The Barry Bowman tape, originally broadcast on Saskatoon’s CFQC-AM, features Mitchell performing traditional folk songs like “House of the Rising Sun,” “John Hardy,” and “Nancy Whiskey,” in a style not dissimilar from early Judy Collins. (In fact, Collins herself featured another tune from this tape, “Anathea,” on her third album, which was recorded around the same time.) She accompanied herself not on guitar, but with a $36 four-string ukulele. As rudimentary as it is compared to the original material dominating the next four discs, it played a key role in fanning Mitchell’s enthusiasm for a deeper dive.
“That early tape, she really liked a lot,” Milligan elaborates. “I think it really kind of opened her ears to her early years, stuff that she’d kind of written off before. That got her kind of excited, and at one point, she said, ‘I want this to be my next album.’ That’s why we put that out as a separate LP release, too.”
Mitchell even sketched a self-portrait for the cover (also used as the art for disc one of the box), issued on vinyl as Early Joni 1963. Had that actually come out back in 1963, it would have been a highly respectable traditional folk album, as her high crystalline vocals and firm grasp of the style were well in evidence. But it wouldn’t have stood out all that much from numerous other releases in the folk boom, including quite a few from other woman singers with a devout delivery and pristine upper register.
She accompanied herself not on guitar, but with a $36 four-string ukulele.
As a full box was assembled, “it over time built into this thing that she, as it came more into focus, got more excited about,” says Milligan. “She was very involved and engaged in it, and really loved talking with Cameron [Crowe],” resulting in a lengthy Q&A featured in the 36-page booklet. Joni “seems to be really happy about the whole thing.”
As for how the final batch was determined, “She listened to a lot of stuff and got back with comments. She’s listened to every test pressing, every master. It’s really nice, ‘cause she’ll call and say, ‘Well, I listened to this. It’s like, you know, yeah, this is pretty good! I wasn’t a bad guitar player!’” he laughs.
“It was just getting a little bit overwhelming. I suggested, well, let me go through what you’ve already commented on, and sort of put something together to see if we can trim this down to something that works. I sent her that, she listened, and she liked it.”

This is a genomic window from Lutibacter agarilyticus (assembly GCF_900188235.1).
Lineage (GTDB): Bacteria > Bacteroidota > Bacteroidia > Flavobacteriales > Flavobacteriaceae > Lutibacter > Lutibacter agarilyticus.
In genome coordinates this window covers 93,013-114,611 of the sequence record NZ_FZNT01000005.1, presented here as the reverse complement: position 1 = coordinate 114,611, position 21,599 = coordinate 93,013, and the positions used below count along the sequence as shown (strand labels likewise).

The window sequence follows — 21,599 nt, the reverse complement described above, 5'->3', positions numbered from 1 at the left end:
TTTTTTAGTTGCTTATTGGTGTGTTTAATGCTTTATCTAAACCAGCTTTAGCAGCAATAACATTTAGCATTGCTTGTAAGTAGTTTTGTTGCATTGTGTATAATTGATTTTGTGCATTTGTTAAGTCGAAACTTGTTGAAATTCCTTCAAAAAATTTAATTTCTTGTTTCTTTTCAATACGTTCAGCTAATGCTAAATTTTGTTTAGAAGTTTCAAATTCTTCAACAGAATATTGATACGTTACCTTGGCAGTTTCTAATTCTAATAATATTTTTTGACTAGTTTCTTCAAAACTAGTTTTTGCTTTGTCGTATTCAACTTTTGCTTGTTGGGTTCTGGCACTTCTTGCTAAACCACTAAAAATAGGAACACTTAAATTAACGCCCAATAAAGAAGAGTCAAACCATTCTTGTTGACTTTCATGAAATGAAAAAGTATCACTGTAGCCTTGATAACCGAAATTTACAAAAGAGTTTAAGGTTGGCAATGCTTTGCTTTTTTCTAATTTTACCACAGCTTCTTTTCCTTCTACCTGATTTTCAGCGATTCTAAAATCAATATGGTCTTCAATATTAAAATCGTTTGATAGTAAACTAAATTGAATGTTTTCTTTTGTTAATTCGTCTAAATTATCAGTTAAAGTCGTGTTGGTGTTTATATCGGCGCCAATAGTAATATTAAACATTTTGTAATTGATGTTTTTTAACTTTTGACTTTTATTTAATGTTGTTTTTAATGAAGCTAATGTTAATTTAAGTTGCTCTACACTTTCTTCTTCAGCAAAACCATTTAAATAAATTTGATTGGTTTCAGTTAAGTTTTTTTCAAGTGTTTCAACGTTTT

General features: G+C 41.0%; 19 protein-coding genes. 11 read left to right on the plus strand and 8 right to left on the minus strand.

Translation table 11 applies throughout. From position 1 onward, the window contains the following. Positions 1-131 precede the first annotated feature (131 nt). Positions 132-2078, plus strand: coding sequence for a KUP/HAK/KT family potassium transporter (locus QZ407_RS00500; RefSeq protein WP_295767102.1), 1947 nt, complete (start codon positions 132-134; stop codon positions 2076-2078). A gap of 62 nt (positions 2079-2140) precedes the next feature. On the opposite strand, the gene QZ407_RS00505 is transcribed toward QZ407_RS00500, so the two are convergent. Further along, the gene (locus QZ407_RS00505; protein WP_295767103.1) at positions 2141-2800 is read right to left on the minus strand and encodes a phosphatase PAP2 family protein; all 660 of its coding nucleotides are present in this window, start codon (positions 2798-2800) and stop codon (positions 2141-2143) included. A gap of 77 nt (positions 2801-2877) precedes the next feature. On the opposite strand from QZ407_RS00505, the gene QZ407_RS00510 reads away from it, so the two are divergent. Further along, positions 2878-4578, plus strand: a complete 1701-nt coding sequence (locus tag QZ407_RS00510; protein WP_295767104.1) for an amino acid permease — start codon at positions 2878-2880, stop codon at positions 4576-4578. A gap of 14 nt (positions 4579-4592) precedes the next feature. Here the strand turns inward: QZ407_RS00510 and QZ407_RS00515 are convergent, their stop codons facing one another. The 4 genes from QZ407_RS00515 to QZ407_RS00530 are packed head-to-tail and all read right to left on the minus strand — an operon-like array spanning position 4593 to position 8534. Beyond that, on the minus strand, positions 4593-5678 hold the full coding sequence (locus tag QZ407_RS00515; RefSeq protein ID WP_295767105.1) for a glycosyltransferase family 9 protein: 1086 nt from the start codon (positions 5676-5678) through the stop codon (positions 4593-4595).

From Traditional Folk to First Compositions
After kicking off with the Barry Bowman tape, there’s more traditional folk on disc one, with ten songs from a set at Toronto’s Half Beat club in October 1964. Three others are from a home tape in February 1965, highlighted by her strong rendition of the Weavers’ “Seven Daffodils,” her best straight folk interpretation. Mitchell never abandoned outside material entirely, offering a decent cover of John Phillips’s “Me and My Uncle” on a 1965 TV broadcast and an a cappella version of the traditional number “The Dowie Dens of Yarrow” at an October 1967 show at Ann Arbor’s Canterbury House.
But it was as a composer, not an interpreter, that Mitchell would make her mark. The “Urge for Going” on the birthday tape for her mom makes that clear, though the other early efforts from that source are more derivative tail-end folk boom fodder, like the ramblin’ road ode “Born to Take the Highway.” When she taped a demo in Detroit on August 24, 1965 that she sent to Elektra Records chief Jac Holzman, everything was from her pen. None of the songs it featured would make her studio albums, though the pensive “Day After Day”—her first original composition—is one of the best on this set that wouldn’t join her official catalog.
Since only the date and location of the Elektra demos are noted on the box, I asked Milligan if there was any back story to these. “I don’t have a ton of details,” he remarks. “I know that it’s something that Joni recorded at home, and sent to Jac. I don’t believe it was a solicited thing. This was just a tape Joni made and sent.” She wasn’t the only future star trying to get on Elektra with a simple demo at the time. In December 1965, Neil Young recorded a handful of solo acoustic tracks at Elektra in New York, including early versions of “Sugar Mountain” and “Nowadays Clancy Can’t Even Sing.” Elektra passed on both artists, and it’s not even clear how seriously the demos were evaluated, or if Holzman himself heard them.
The actual tape box of Mitchell’s Elektra demo is reproduced on the cover of disc two in Archives Vol. 1, and lists eight songs, though only five are included in the set. (Three of these, however—“Urge for Going,” “Born to Take the Highway,” and “Here Today and Gone Tomorrow”—are represented elsewhere in the collection in different versions from the same era.)